QnA

Sharing Ideas and Framework Approaches

Short description:

One of the benefits of being an MC is I get to ask a question first. Are there any ships that you see that just enter the station, leave the station, then come back around again, that maybe we should just start just putting them in place permanently? The JavaScript space seems very fickle sometimes. The old guard frameworks are still growing. The uniqueness of the web brings something always moving forward, not necessarily going in a circle. We've got a couple of questions coming in. The first one is asking about a different framework. What do you think is different between the Nightwatch team's approach compared to other front end end-to-end frameworks like Cyprus or Playwright?

I think one of the things that would be awesome for people in this, like around the world, is to share their feature ideas. I think I would like this or that. This is the pain points I'm having regularly with your framework. There's a lot of noise that comes into a lot of frameworks and projects. But when there's someone going, hey, I love this idea, could you help me make it? I'm pretty sure every project that you use would be willing to help. So share your ideas, because sharing your ideas is you showing your love back.

And with that, I've come to the end of my talk. Thank you all. So yeah. One of the benefits of being an MC is I get to ask a question first. A question that I've kind of been wondering is, like you said, you've been in, especially browser automation for over 20 years, right? So you've been here for a while. You've seen a lot of ships come. You've seen a lot of ships go. Are there any ships that you see that just enter the station, leave the station, then come back around again, that maybe we should just start just putting them in place permanently?

I, not really. I think the interesting thing that is happening is that the JavaScript space seems very fickle sometimes, right? And, but when you look at it, some of the things that are always there, the kind of the old guard, are still there. They just might not get the publicity that they were getting, say, five, 10 years ago. And so kind of like if you just went on pure sentiment, people will tell you that like, oh, Cyprus and Playwrights are growing and they're doing this. They are growing and they're fantastic tools, right? But at the same time like the old guards, Lenium, things like that, they're still growing like 25% quarter on quarter, right? And so I don't see things like that. The things that I have seen are kind of how people approach the problem. So sometimes it was like, oh, we can just inject JavaScript into the page. That'll be good. And we started with that originally with Lenium and kind of went away from it. Cyprus then brought it back. And so it causes some problems, but it doesn't. But it's the uniqueness of the, kind of the web brings, there is always something moving forward, not necessarily going in a circle. Yeah, totally. Always moving forward, I like it.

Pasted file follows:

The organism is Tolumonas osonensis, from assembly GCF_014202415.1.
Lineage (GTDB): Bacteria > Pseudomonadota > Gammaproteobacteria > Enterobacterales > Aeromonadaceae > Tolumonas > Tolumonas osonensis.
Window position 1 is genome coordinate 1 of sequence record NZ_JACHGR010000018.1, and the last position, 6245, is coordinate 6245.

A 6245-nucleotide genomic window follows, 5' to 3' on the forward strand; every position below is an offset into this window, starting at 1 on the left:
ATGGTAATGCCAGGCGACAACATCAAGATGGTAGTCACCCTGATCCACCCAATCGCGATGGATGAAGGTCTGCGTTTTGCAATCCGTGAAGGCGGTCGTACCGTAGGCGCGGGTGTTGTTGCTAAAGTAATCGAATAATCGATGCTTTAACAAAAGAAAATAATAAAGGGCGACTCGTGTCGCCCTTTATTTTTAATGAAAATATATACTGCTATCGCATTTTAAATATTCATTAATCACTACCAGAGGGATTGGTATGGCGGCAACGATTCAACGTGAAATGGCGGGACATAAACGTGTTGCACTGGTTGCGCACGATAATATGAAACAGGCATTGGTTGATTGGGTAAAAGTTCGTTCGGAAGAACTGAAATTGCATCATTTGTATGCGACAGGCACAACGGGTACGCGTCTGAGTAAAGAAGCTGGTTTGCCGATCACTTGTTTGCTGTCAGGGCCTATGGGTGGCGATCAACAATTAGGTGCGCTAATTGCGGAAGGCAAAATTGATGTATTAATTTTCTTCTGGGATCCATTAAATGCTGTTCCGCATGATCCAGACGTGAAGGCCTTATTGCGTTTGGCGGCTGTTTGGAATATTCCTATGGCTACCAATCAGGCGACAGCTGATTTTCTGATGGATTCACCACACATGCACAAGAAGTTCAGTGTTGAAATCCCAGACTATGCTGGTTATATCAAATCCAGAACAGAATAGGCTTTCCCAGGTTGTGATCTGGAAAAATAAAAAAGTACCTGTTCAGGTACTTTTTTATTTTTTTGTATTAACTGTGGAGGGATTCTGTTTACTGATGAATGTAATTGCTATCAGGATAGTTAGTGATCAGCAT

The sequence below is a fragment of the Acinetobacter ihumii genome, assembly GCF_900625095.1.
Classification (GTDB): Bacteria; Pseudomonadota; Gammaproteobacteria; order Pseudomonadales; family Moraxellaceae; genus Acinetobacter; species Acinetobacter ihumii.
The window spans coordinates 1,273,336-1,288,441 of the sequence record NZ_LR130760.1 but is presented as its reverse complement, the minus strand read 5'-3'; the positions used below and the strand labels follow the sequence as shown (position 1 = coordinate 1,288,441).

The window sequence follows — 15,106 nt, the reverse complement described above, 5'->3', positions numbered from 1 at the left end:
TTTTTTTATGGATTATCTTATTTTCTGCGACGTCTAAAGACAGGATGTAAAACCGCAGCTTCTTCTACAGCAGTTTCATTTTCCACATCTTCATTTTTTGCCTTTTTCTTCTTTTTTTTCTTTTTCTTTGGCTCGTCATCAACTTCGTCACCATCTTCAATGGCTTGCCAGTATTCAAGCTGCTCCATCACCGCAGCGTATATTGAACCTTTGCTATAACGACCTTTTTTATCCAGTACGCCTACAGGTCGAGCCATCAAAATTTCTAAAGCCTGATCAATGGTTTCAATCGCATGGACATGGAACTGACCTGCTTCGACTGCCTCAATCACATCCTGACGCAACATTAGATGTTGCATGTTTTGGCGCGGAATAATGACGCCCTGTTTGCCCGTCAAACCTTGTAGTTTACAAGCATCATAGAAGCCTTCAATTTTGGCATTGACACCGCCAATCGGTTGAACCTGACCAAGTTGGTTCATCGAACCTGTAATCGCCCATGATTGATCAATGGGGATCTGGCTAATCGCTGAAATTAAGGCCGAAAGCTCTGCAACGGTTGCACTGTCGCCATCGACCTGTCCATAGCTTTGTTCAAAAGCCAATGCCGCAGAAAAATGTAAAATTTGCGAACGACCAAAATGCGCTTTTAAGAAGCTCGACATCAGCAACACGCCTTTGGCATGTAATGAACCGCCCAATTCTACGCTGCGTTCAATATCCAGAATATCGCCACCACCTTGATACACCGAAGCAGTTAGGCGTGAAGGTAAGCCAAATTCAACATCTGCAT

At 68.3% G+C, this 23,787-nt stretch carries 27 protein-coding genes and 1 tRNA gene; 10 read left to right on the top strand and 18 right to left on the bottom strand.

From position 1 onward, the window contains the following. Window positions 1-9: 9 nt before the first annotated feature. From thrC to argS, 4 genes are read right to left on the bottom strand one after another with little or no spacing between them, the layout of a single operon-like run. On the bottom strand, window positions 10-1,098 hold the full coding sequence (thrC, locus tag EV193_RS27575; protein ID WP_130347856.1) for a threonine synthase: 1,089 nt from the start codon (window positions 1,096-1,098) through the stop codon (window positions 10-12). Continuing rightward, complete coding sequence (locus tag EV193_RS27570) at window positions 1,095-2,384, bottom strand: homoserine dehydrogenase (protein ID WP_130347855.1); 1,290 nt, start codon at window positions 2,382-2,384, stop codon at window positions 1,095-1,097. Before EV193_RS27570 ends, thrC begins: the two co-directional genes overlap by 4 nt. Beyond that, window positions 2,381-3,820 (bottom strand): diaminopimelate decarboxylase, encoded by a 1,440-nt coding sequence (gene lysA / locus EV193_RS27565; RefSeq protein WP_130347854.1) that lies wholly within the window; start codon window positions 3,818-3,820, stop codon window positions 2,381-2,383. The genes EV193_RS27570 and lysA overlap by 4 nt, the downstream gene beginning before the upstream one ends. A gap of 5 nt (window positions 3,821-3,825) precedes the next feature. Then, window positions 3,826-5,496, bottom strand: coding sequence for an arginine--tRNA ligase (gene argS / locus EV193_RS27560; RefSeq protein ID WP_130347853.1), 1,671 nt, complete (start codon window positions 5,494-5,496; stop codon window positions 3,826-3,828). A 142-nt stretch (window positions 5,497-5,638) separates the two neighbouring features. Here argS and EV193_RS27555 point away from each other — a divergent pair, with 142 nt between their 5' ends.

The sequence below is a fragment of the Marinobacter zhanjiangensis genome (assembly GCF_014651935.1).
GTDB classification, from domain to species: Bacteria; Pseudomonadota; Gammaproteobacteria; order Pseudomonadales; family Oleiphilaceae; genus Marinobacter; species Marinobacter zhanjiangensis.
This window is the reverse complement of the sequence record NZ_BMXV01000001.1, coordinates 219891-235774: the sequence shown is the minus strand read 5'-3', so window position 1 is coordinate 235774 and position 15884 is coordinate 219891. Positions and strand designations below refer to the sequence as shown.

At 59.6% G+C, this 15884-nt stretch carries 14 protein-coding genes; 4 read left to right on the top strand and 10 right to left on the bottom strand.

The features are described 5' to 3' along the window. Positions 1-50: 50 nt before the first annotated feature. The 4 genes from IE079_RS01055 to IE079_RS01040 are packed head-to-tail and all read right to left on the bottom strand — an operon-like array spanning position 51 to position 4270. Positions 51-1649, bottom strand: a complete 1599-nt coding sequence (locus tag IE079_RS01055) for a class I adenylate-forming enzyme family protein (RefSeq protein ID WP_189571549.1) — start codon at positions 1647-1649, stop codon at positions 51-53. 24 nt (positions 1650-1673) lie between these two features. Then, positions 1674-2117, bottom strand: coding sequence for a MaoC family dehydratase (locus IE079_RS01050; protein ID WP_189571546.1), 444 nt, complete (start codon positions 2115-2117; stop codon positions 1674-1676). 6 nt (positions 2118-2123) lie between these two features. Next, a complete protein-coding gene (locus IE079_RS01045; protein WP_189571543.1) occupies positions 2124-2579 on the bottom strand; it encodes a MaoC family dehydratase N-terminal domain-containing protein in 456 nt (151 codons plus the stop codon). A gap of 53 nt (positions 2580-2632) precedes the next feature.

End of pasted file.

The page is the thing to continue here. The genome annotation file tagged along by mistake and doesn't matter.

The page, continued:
Okay, so we've got a couple of questions coming in. The first one is asking about a different framework. So what do you think is different between the Nightwatch team's approach compared to other front end end-to-end frameworks like Cyprus or Playwright? This is a cheeky addition to the question.

Testing Frameworks and Browser Testing

Short description:

Nightwatch and Playwright speak through the backend of the browser, making it more realistic. Headless testing is not recommended for CI/CD pipelines as it may miss bugs that occur in specific browsers. Using headed browsers as much as possible helps avoid surprises and track bugs. When working with server requests, the testing pyramid is a useful concept.

Why is it better? So, the way kind of like Nightwatch and WebDriver are kind of core philosophies, be where your user is, right? So if you're going to test, do component tests, make sure it's in a browser, not using jsdom, because like that actually causes other problems. And it's like that Chromium versus Chrome problem that can kind of come up and you have these differences.

The thing that I think kind of like Nightwatch is, personally, I think Nightwatch is better than Cyprus because Cyprus uses like, the way it speaks into the browser is using older technology like the Selenium RC. And if you write any JavaScript in a page, you're bound by the sandbox in the browser because it's a security system, right? It's trying to keep everyone safe and it's not necessarily designed for automation where the way like Nightwatch and Playwright do it is that it speaks through the backend of the browser and go, hey, can you manipulate these things for us? And then it's more realistic. And so in that case, I think it's really good. I think there's a lot of similarities between like Playwright and Nightwatch and especially with the work that's going on in the W3C for like WebDriver Bidi to standardize some of those basic ideas so that Mindwatch can improve as it goes forward and be standard.